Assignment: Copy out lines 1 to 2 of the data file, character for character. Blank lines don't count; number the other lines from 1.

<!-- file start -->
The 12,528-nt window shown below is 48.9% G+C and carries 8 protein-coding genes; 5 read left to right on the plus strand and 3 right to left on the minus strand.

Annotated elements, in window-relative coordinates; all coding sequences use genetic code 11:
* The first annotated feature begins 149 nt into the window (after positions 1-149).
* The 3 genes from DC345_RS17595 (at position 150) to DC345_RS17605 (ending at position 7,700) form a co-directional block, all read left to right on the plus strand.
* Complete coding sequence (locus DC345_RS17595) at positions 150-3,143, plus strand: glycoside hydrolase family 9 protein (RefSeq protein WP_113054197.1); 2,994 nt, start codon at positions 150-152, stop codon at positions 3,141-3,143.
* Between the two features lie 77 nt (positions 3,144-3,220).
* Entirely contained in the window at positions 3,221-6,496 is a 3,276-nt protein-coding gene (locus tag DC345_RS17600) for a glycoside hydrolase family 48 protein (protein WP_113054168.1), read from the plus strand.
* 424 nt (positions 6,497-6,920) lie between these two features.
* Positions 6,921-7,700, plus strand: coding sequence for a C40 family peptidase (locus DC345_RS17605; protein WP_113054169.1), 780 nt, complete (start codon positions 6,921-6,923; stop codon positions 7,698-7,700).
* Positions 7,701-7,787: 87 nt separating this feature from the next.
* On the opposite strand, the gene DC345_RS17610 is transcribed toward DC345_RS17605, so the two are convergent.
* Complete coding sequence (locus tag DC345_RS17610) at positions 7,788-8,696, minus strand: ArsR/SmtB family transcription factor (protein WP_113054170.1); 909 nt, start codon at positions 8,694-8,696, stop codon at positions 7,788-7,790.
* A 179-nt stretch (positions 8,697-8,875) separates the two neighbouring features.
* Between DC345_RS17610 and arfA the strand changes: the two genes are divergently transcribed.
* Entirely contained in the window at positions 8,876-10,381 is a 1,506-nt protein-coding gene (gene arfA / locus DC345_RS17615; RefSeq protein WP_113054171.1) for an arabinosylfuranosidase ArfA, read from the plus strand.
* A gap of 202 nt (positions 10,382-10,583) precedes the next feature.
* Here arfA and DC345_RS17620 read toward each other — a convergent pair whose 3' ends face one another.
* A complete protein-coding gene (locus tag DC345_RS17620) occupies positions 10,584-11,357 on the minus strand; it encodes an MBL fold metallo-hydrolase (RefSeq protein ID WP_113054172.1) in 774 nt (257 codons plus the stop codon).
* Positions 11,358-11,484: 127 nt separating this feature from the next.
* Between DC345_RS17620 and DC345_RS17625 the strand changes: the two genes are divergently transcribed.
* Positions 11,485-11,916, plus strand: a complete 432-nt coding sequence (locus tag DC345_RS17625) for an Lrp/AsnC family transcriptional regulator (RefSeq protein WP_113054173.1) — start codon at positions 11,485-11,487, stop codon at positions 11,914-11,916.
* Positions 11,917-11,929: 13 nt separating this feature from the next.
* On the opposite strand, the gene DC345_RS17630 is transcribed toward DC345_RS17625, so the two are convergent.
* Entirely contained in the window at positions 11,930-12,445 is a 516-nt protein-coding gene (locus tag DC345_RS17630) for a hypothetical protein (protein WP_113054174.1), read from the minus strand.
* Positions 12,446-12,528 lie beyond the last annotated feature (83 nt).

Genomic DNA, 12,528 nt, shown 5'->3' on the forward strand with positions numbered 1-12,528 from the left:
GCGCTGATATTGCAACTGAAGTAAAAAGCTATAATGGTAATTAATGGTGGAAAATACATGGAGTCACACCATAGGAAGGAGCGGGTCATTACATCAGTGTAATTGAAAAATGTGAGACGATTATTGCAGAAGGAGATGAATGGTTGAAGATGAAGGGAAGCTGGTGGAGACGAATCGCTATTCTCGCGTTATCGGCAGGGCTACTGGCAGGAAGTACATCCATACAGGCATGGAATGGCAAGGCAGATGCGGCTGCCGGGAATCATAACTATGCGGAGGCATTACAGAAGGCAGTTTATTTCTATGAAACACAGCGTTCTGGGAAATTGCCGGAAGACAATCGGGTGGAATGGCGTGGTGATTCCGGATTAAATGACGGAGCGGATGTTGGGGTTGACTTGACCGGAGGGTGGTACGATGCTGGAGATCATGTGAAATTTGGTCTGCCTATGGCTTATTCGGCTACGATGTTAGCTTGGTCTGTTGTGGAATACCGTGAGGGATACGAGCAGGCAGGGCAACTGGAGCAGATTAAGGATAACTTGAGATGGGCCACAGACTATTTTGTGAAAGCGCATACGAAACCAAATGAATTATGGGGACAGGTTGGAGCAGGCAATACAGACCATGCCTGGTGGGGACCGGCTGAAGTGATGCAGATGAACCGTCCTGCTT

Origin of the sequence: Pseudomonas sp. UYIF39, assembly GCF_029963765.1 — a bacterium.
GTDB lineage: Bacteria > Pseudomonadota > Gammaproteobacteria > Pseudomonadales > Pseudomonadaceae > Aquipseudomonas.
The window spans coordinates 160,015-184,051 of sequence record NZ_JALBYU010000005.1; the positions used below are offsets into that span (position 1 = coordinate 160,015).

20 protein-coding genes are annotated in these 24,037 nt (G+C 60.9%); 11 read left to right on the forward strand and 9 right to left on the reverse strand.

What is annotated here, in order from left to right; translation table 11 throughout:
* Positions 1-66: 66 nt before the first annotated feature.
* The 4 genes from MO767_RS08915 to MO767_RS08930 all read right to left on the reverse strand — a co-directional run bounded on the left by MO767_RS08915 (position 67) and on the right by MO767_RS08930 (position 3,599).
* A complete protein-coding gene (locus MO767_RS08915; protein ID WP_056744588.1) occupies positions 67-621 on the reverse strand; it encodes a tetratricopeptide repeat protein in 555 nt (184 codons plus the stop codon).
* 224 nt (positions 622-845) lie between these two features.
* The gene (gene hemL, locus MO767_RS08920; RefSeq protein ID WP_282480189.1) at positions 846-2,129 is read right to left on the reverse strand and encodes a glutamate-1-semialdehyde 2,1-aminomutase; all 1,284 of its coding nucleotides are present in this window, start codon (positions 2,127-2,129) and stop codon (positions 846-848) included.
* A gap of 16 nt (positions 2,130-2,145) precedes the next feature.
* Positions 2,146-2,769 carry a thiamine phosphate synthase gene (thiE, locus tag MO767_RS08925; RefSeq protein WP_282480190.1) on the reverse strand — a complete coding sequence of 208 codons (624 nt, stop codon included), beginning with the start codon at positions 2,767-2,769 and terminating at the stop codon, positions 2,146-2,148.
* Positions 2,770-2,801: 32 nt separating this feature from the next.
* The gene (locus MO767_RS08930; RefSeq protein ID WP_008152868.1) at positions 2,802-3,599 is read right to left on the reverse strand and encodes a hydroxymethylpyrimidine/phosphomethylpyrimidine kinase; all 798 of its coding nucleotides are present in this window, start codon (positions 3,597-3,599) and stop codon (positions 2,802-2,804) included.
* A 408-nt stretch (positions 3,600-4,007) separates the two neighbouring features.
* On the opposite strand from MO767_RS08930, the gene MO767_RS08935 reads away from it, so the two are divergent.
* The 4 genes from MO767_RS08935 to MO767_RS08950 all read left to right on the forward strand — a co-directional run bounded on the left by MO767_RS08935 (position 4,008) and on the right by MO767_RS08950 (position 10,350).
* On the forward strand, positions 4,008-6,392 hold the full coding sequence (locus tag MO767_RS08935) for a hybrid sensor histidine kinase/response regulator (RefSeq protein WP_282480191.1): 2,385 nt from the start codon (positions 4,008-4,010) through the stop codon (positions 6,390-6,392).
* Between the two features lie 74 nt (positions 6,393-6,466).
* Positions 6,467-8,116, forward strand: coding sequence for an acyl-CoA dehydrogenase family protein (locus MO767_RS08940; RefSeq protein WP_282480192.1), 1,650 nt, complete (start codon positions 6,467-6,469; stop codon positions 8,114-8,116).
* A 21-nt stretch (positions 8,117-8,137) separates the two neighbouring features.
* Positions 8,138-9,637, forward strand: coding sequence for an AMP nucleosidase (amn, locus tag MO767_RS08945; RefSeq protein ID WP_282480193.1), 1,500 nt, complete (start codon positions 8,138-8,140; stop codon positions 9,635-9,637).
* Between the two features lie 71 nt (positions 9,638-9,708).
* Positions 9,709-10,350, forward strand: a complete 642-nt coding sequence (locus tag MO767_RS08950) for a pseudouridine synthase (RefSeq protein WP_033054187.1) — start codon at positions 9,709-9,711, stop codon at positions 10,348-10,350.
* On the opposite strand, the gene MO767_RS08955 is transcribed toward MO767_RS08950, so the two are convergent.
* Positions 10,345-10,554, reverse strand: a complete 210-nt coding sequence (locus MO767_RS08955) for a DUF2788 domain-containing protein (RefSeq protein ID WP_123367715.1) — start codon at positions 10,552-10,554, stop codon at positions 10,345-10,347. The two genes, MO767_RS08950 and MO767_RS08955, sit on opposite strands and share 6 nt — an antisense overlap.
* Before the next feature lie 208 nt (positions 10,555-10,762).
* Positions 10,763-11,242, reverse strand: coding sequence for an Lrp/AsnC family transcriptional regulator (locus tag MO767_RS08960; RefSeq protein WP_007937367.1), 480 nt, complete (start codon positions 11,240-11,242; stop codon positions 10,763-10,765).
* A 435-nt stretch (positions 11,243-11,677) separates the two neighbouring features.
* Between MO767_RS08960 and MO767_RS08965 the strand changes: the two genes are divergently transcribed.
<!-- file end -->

The 12,528-nt window shown below is 48.9% G+C and carries 8 protein-coding genes; 5 read left to right on the plus strand and 3 right to left on the minus strand.

Annotated elements, in window-relative coordinates; all coding sequences use genetic code 11: